Now, I don’t know of any organization that’s not having a transformation portfolio and many of the things that are happening are operating in ways where the project or changes are interrelated. You need to be able to have people managing this who understand those interrelationships, because we can’t afford the time to run everything serially, so we have to learn how to do it in parallel.

We also need people who are able to pick up on the fact that everything’s faster, whilst also picking up on the fact that everything needs to link to strategy. The sorts of people you need to be having in your system need to be able to make that strategic link and not actually just think that they’re making some potential small-scale changes.

I think that some of the speed of change and things that are happening in the world at the moment, make people feel that they’re out of control. They feel that there are lots of things that are happening - black swan type events - which people weren’t able to predict.

One of the reactions to that, typically, is more compliance and more regulation - the desire for society to actually put in place more rules. Typically, the quality management system is one of the places, where the rules get described, in order to make sure that the organization remains legal.

I know that in my particular role, on one hand, I’m trying to do things faster, I’m trying to do more things and I’m trying to link all these things together. On the other hand, there’s just a huge, huge, huge influx of new rules and regulations to take account of that actually work completely contrary to what you’re trying to do through transformation. It really is quite a tricky balancing act.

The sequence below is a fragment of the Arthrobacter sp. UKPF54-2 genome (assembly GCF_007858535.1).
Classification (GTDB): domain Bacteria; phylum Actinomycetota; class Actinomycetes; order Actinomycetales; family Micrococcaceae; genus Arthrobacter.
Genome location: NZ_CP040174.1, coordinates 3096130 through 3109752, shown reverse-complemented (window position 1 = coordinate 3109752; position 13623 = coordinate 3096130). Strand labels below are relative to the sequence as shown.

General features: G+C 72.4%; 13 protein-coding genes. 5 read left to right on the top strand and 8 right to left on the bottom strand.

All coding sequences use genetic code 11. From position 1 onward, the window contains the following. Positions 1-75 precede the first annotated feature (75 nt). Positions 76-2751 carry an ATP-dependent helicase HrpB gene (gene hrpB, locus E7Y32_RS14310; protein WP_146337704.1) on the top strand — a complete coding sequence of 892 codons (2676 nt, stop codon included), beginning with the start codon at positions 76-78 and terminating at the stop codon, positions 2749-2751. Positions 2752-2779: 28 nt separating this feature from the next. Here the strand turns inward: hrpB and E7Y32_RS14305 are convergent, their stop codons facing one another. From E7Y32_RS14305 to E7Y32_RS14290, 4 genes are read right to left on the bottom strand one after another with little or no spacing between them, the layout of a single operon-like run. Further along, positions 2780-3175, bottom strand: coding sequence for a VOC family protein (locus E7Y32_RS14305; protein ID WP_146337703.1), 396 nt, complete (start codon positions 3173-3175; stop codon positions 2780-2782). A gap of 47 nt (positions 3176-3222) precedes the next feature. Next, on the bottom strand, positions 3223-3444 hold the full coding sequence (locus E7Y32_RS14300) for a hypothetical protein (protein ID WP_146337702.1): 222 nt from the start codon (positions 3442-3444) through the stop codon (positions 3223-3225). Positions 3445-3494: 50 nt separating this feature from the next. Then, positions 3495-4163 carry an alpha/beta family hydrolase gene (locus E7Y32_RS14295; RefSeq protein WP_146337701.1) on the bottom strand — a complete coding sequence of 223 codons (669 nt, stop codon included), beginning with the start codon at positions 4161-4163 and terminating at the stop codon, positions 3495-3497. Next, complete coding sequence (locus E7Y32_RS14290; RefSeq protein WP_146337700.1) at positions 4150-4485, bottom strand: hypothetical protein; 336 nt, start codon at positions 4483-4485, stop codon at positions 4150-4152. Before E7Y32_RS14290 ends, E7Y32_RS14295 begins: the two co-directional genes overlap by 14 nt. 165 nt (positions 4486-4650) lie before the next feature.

Vince Pierce, Senior Vice President Global Business Transformation, Office Depot:

"I think the point is that business is changing and it’s changing quickly and it’s enabled, primarily, by technology. But consumer behavior is shifting, things are becoming distributed, much more connected and social is a big part of what we do today.

I think the impact those elements have on process excellence is that they are forcing us to be able to apply a set of universal principles. The things we do in our profession are not limited to transactional environments or manufacturing environments. The thinking that we go through, the ways we approach the work, the tools that we use, I think, we all agree, are universal.

The challenge is going to be, can we apply those concepts and tools in relevant ways as the world around us changes? I think that’s where we really struggle. I think this is where we’ve got to go beyond training in the methodologies and the concepts. I think we need a broader skill-set for our process excellence professionals today. More utility players, if you will.

Aside from functional domain knowledge and expertise, like supply chain or financial services, we need to think about business acumen. Estelle mentioned program management and to that I would also add change management, a baseline level of technology acumen, facilitation skills, coaching skills, the ability to talk about strategy, to understand what a business model is and how to apply the A3 thinking, for example. You also need to apply basic PDCA thinking to how you would engage and contribute in architecting a new business model, or how you would engage in organization design, competency modeling, or technology requirements.

Our thinking and our tools apply, it’s just applying them in a new context, which requires a baseline level of understanding across a number of dimensions."

For a full transcript of this discussion, you can download the free whitepaper: Quality and Continuous Improvement in an Age of Transformation

But what do you think? Have the rules of the game changed? If so, what are the new tools we require?


Thank you, for your interest in Evolving Process Excellence (Part 3): Net speed requires "new tools for a new game".